The United States Environmental Protection Agency (EPA) states that when used according to the label, pesticides “Do not cause an unreasonable risk of harm to people or the environment”. All too often it is believed that pollinators (particularly honey bees) and pesticides do not mix. However, we have the EPA saying that if used according to the label, the environment should be protected, so which is it? Pesticide labels and pesticide applicators increasingly have responsibility for ensuring pollinator protection. Let’s look at how a “Bee Box” can be used to protect the “Beehive”.
EPA and Pesticide Labels
The first part of the EPA’s statement about pesticide safety is “When used according to the label”, implying that those using pesticides know the label. Notice it does not say must memorize the label, or must attend a degree earning program, simply that a product needs to be USED according to that label. At the UF/IFAS Pesticide Information Office (PIO) we stress to ALWAYS read the label before you buy and before you USE a pesticide…every time. These labels have important safety information, for the user AND the environment, as well as information about when and how to use a product effectively.
Although it can seem difficult to protect pollinators from pesticides, it is possible. Proper training, proper integrated pest management (IPM) plans, and READING the label can all help. The EPA has begun to include the “Bee Box” language on labels (Figure 1.), to help further protect pollinator species. This box gives important guidance, rules, and suggestions for maximizing pollinator protection. Beyond being important for helping to protect the environment, these boxes can be crucial for agricultural production. Pollinators, in particular honey bees, are an integral part of growing food, so protecting them makes good business sense as well.
Licensing and IPM
Furthermore, in partnership with the Florida Department of Agriculture and Consumer Services (FDACS) the PIO seeks to ensure that in Florida, all pesticide applicators are licensed applicators. This means they (1) must initially pass a test about pesticides and (2) recertify their license by attending training and educational classes or repassing the exam. This helps to create a sense of professionalism and responsibility that can help with messaging like “pollinator protection”.
In addition, the PIO always stresses to licensed and unlicensed applicators alike, that using an IPM approach is best. The PIO stresses using ALL appropriate tools at the right time in the right way. All management options have pros and cons, so they must ALL be thought about before use. For example, using a mower to destroy pollinator plants can potentially do as much damage as a pesticide can, so right tool, right place, right time is crucial.
Recommendations on Homemade Pest Products
The internet is full of “homemade” pest control products or “home remedies” for pests, but these may be no safer to pollinators than pesticides. Additionally, the use of these “homemade” products might be illegal or ineffective. For more information about the legality of these products, visit https://edis.ifas.ufl.edu/publication/pi288, and for more information about some of the myths surrounding these products, visit https://gardeningsolutions.ifas.ufl.edu/care/pests-and-diseases/pests/management/soaps-detergents-and-pest-management.html.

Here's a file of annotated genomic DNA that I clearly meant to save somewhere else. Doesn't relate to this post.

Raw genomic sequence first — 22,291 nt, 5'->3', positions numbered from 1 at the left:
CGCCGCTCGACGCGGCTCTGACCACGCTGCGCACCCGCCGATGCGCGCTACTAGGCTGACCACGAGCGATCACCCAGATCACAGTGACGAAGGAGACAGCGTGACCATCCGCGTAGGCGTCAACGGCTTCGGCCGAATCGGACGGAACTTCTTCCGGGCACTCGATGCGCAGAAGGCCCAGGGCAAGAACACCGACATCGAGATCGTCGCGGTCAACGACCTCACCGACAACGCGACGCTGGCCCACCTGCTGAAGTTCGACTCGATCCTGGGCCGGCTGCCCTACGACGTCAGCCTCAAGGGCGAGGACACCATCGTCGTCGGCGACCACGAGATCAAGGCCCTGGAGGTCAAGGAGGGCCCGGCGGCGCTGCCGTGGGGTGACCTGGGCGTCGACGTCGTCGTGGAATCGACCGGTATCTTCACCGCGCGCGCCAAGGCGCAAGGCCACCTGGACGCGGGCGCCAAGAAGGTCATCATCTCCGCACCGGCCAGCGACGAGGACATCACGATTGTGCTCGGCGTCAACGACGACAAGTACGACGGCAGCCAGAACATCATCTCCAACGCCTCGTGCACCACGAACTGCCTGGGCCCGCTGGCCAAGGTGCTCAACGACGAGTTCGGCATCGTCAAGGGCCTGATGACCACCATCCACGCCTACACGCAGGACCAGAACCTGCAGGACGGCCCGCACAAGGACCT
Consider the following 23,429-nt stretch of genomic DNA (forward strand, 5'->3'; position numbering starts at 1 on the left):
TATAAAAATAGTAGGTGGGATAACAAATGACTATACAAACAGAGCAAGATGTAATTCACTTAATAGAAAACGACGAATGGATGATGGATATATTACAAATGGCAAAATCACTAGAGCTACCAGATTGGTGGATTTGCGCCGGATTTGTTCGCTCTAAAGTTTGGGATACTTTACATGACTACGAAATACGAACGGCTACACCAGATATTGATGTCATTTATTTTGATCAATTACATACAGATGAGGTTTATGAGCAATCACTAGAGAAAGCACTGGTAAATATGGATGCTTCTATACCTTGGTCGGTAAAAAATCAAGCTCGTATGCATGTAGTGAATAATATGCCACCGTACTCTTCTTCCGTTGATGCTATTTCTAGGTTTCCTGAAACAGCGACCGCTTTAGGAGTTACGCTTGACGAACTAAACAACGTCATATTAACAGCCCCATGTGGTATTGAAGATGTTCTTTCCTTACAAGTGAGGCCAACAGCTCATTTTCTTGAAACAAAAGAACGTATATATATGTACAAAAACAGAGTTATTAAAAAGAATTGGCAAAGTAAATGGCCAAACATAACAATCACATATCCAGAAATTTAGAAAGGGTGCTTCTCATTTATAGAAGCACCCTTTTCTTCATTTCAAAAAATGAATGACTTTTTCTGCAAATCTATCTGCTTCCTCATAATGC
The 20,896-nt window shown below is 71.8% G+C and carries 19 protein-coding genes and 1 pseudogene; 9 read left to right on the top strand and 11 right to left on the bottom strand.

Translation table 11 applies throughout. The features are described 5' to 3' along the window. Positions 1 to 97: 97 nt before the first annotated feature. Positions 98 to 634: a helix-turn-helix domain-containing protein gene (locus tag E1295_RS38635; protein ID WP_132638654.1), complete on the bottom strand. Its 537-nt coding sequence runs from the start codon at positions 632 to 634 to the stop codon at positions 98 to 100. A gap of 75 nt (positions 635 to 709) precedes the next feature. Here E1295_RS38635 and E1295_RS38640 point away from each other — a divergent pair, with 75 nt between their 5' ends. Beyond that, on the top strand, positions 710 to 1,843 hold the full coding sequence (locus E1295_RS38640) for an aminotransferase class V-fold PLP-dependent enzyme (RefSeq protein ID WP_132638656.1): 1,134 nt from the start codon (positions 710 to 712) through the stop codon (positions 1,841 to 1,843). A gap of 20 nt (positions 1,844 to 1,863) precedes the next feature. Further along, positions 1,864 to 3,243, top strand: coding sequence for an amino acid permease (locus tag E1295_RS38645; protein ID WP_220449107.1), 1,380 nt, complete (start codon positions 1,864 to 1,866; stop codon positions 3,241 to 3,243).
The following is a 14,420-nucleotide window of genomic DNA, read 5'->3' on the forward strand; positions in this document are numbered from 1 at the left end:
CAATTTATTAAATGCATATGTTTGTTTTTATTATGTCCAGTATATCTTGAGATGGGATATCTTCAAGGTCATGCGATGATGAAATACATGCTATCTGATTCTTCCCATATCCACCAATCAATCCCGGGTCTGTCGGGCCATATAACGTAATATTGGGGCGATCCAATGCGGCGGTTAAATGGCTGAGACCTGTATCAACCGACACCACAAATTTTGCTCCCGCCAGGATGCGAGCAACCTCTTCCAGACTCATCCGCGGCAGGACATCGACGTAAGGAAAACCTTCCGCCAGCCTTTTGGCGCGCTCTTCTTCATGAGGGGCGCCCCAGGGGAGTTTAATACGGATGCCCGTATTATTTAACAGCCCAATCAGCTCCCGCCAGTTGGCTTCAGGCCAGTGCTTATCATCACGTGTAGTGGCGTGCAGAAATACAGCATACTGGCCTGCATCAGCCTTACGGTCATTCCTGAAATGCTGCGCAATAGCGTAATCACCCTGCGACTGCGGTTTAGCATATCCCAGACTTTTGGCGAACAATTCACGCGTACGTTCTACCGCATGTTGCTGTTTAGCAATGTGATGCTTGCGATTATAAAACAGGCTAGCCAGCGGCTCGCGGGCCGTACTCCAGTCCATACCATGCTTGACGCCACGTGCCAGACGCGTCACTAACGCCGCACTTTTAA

It’s not just agriculture and homeowners that have implemented protections for pollinators, mosquito control programs have also enhanced their efforts to protect bees. This can be achieved by primarily spraying for mosquitos later at night when skeeters are active, and bees are harboring/resting. Additionally, some municipal programs have done extensive outreach to professional and hobby beekeepers. They have detailed maps of places to possibly avoid spraying and communicate directly with these groups on the timing of the spray. This allows beekeepers to cover or otherwise protect their hives. For more information on mosquito control and beekeepers, visit https://edis.ifas.ufl.edu/pdf/IN/IN81300.pdf.
Another great way to help protect pollinators is to educate yourself. Knowing pollinator behavior, habitat, and using that to help avoid unnecessary exposure to pesticides is crucial. What better resource than the UF/IFAS Honey Bee Lab…I am glad we could cross pollinate on this blog!
It is true that pesticides can pose a risk to pollinators, but they certainly don’t have to. Yes, the Bee Advisory Box on a pesticide label can protect the beehive. Proper training, licensing, IPM practices, communication, and reading the label can all combine to help protect our pollinators. In the words of Elizabeth Lawrence “The hum of bees is the voice of the garden”, are we willing to hear them sing?
Pesticide Information Office Blog: http://blogs.ifas.ufl.edu/pesticideinformation/
EDIS Publications: https://edis.ifas.ufl.edu/entity/unit/pesticide_information_office
Minimizing Honey Bee Exposure to Pesticides: https://edis.ifas.ufl.edu/publication/in1027
This blog was written by Dr. Brett Bultemeier, Extension Assistant Professor, at the Pesticide Information Office. Dr. Brett Bultemeier Bio
In honor of National Pollinator Week, the UF Honey Bee Research and Extension Laboratory (HBREL) and the UF/IFAS Pesticide Information Office (PIO) have “cross-pollinated” to write guest posts on each other’s blogs to share research & recommendations. Be sure to read both blogs and join Dr. Brett Bultemeier (PIO Blog), Amy Vu (HBREL), Sylvia Willis (Extension Suwannee County), and Dr. Jamie Ellis (HBREL) for a multifaceted look at pollinator-friendly pesticide practices.